• Save time and money on by avoiding trips to grab that "missing" ingredient you don't really need.
We earn a commission if you make a purchase, at no additional cost to you.

How Milk Spray Works as a Fungicide

Despite the ongoing research regarding using milk as an antifungal spray, specifically against powdery mildew on cucumbers and squash, it's still uncertain how milk works against the fungus.

It appears the milk protein creates an antiseptic effect when exposed to sunlight, which is why you should apply the solution in bright sun. The protein is in the milk fat, though researchers have experimented with whole and skim milk. You can try experiments for yourself with whatever you have on hand. For accurate testing, spray the solution on only some plants while leaving others untreated.

When To Use Milk Spray to Control Powdery Mildew

Milk works best as a preventative measure rather than as a cure. Ideally, apply it during warm, humid weather before powdery mildew appears on your plants. Through experience, you might already know the times of the year when the disease will likely appear.

Spray your susceptible plants when the prime mildew conditions are set in or when foliage shows signs of mildew. If your garden does better than it has in the past with powdery mildew, you can be sure your treatment has had a positive effect.

How To Spray Your Plants With Milk

Using milk sprays as a preventative step is preferable to responding to an outbreak because powdery mildew is a disease that recurs every year. Milk will assist in controlling the issue, but it won't cure it. It is advisable to spray plants you know are vulnerable to attack, such as pumpkin and zucchini, as the plant is beginning to develop. When the weather gets too cold or hot, especially in temperature zones, it promotes the development of fungal spores.

Start by thoroughly combining one part water with one part dry ingredients in a container before adding the mixture to a spray bottle to make the solution. Since spores have a life cycle that lasts between 7 and 10 days, it is ideal to apply the solution weekly to daily.

mildewed phlox plant, natural household remedy agains fungal mildew attack of plants. spraying thinned milk on the leaves
While milk helps to control powdery mildew, it does not cure it.


It is recommended to use the spray at least two hours before there is any prospect of rain on a day that is quite calm. To ensure that the solution dries relatively rapidly, the solution should ideally be administered on a generally sunny day. Some people also think that the milk solution's antibacterial capabilities are enhanced by bright sunlight. However, no concrete proof has been discovered to back this up.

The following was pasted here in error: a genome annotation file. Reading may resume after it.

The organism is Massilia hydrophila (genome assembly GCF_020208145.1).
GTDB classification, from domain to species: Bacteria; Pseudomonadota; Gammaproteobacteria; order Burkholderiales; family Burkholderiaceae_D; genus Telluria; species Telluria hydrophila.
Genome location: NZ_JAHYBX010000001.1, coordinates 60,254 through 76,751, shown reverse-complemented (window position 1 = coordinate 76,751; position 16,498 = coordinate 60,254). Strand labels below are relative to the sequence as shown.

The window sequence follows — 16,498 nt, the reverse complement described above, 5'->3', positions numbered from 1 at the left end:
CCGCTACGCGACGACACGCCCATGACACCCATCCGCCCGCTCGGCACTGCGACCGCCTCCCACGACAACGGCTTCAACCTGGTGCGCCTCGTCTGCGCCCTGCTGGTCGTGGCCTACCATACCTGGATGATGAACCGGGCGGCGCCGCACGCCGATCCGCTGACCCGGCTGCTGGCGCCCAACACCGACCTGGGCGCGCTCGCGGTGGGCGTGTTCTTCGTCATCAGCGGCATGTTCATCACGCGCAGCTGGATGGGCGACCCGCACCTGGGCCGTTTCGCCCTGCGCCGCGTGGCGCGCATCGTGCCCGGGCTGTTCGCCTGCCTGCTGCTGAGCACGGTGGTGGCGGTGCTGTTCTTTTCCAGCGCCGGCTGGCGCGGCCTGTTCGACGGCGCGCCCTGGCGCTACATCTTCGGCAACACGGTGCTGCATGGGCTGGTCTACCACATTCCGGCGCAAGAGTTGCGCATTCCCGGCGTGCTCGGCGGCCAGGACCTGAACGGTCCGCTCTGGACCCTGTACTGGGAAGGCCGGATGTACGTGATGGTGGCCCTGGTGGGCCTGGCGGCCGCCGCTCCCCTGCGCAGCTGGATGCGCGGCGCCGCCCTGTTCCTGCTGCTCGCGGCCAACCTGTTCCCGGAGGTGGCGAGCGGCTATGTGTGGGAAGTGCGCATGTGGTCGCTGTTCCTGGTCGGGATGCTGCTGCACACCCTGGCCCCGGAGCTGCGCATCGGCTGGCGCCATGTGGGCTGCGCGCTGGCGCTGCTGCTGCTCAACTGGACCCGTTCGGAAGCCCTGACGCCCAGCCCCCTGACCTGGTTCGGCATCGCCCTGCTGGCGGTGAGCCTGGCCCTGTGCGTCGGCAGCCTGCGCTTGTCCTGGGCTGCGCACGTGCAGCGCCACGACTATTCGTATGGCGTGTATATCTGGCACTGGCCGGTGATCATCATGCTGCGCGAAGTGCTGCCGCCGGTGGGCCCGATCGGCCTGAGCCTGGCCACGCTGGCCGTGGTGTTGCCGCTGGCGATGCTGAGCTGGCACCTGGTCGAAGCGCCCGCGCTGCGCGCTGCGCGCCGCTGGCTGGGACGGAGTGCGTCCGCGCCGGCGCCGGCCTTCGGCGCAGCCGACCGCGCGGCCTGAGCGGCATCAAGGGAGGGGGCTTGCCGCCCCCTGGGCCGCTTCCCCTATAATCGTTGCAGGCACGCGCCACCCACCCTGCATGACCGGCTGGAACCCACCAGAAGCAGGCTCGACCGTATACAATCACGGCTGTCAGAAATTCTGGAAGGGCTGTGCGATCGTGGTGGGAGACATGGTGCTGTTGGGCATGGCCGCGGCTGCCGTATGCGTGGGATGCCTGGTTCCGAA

How To Identify Powdery Mildew

Though powdery mildew causes plants to appear as if sprinkled with flour, many other issues may appear similar. How, then, can you identify powdery mildew on the leaves? Below are a few characteristics that you need to look out for;

  • White, powdery streaks on the leaves, stems, and fruit can be the first sign of powdery mildew.
  • Typically found on the leaf surfaces, powdery mildew can also develop on the undersides of the leaves.
  • New growth is incredibly fragile. Leaves dry up and turn a dry, yellow color.
  • Some leaves may become twisted, broken, or disfigured due to the fungus.
  • The powdery mildew spots will grow and eventually cover the entire leaf or affected area in white.
  • Even the leaves, buds, and new growth tips will be marred by this. Late in the growing season is when you will typically see these signs.

How To Treat Powdery Mildew

Researchers found that weekly spraying with simple water was just as effective as many other home treatments. Spores thrive in humid environments but are killed off by rain and other wet conditions. If the leaves are damp, they won't be able to germinate or grow.

Many home remedies have shown promise if used promptly in place of plain water. Once the fungus has established itself in the leaves, these measures will only slow the spread.

Methods for Preventing Powdery Mildew

The best method of eradicating powdery mildew, as with many other diseases and pests, is proactive prevention. For your garden, pick plants that can withstand powdery mildew. Cucurbits (melons, cucumbers, squash, etc.) have many mildew-resistant varieties from significant seed providers. Plant where there is more sunlight because powdery mildew tends to grow more frequently in shaded regions. 

To improve air circulation around your plants and lower relative humidity, selectively prune crowded spots. Spores on leaves can be removed with the use of overhead irrigation. However, it's best not to rely on this as a prevention strategy because moist foliage can frequently develop other common diseases.